Coupled with quite a genius script, it doesn't matter that it isn't, actually, very scary, or horrific, or even full of blood and gore. But what it will do will keep you watching just to find out what is going to happen next.
The slightly unimaginative plot outline (a group of teenagers start a hoax email about a serial killer, only for it, surprise surprise, to start coming true) doesn't do the film justice. The amount of twists and turns the storyline takes will always keep you guessing.
And although not full of horror, there are some genuinely clever moments. A halloween party where everyone dresses up like the description of the serial killer, but we know that the real killer is in there somewhere, is a tense and thrilling scene. Mobile phones and email alerts are used to great effect to keep us on the edge of our seats. In particular, a rather creepy moment involving a video phone call in a bathroom...
So although not brilliant, it is well worth the time, and therefore it's quite dissappointing that not all of the teenage performances are up to the same level as Jon Bon Jovi - a solid performance from the rock star, who really keeps the film grounded and realistic.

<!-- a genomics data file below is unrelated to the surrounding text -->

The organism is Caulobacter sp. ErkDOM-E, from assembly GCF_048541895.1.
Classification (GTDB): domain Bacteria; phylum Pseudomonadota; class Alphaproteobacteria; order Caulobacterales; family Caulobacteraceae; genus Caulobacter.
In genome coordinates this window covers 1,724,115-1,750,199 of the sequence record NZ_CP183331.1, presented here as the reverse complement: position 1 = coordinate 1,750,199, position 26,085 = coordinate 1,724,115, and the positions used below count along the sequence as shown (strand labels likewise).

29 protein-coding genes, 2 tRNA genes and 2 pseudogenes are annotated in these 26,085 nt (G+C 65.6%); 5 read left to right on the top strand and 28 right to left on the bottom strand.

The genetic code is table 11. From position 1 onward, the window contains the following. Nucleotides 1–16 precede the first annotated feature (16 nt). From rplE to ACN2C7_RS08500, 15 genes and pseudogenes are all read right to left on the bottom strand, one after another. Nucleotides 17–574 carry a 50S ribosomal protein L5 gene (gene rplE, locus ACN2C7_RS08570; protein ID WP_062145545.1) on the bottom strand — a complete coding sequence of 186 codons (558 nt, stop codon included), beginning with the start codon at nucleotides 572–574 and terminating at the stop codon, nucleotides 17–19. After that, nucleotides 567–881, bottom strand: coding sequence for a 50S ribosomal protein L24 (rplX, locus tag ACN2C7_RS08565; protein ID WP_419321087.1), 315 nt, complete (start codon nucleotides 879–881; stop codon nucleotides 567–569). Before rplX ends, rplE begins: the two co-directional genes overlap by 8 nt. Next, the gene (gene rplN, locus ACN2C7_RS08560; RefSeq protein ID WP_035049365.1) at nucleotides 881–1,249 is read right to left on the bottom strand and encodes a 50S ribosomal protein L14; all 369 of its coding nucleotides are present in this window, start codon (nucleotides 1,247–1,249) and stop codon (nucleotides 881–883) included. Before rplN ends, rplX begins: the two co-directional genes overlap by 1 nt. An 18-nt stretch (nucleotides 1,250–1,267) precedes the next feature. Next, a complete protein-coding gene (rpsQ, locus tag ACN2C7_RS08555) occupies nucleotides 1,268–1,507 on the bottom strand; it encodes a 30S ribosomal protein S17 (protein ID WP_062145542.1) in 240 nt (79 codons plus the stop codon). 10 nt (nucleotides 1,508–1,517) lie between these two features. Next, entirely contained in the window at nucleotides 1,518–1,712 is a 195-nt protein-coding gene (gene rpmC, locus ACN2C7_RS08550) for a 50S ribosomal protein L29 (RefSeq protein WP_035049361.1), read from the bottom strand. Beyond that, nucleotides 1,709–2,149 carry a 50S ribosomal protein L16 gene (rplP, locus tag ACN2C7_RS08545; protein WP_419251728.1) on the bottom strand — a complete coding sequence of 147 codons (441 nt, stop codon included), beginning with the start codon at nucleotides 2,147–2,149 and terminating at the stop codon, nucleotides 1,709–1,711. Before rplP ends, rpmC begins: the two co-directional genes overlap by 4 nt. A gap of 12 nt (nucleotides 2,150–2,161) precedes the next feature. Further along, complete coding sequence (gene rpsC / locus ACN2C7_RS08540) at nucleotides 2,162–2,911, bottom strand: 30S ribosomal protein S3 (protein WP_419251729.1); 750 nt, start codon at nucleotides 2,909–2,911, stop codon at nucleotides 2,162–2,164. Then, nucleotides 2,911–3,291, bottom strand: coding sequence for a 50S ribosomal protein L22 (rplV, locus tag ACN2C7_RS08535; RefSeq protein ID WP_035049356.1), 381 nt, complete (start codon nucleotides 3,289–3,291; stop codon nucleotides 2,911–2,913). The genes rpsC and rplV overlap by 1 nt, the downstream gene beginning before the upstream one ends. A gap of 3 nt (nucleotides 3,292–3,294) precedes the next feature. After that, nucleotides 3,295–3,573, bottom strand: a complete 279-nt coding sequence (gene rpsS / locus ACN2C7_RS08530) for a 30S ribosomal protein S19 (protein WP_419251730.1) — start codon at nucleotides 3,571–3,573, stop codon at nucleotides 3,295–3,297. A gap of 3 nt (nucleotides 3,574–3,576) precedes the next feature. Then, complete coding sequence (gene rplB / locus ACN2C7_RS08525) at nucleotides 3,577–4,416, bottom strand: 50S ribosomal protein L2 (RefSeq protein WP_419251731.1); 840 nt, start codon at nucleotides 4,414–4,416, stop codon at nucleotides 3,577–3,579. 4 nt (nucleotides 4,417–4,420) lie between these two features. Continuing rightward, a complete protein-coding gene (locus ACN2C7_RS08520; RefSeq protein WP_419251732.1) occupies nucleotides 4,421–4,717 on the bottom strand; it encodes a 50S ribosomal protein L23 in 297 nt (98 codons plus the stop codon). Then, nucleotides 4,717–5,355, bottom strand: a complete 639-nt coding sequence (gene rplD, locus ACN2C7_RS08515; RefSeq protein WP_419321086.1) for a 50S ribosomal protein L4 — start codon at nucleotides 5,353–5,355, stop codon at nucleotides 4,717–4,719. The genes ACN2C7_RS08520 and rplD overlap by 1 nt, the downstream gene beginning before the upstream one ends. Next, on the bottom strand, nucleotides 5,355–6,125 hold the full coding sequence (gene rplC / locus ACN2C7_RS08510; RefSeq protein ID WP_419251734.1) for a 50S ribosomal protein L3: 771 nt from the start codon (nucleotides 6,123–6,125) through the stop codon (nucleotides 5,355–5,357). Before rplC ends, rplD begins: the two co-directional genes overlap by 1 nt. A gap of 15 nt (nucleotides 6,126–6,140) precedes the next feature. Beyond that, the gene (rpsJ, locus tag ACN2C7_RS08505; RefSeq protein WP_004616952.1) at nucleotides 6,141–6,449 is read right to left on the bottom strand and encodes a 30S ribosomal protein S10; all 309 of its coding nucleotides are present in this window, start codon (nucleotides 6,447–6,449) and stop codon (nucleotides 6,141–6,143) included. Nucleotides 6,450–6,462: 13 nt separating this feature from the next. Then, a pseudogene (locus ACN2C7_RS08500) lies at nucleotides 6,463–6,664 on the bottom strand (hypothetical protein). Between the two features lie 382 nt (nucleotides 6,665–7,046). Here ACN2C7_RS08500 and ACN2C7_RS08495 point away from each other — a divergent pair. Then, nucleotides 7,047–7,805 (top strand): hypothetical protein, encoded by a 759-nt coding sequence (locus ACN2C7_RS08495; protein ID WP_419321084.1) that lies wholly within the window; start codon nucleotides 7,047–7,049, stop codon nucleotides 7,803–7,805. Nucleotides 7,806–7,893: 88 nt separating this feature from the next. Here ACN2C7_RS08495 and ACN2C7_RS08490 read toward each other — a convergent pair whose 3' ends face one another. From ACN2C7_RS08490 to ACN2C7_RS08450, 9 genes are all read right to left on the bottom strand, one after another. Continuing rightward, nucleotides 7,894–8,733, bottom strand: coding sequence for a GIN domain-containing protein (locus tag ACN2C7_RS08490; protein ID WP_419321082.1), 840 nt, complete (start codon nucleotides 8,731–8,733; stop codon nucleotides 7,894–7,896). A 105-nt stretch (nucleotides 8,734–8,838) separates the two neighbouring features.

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15 of 16 people found the following review helpful By EA Solinas HALL OF FAMETOP 500 REVIEWER on 23 Feb. 2007
Format: DVD
"Avoid suspicion, manipulate your friends, and eliminate your enemies." That's the line that best sums up "Cry Wolf."

This movie sly jibes at the typical teen slasher movies that were popular in the late nineties, with shrieking blondes, knife-wielding killers, and plenty of bodies. But it's not only a good satire, but a good movie in its own right -- it deceives you right up to the end, with a complex twist that suddenly pulls the whole movie into focus.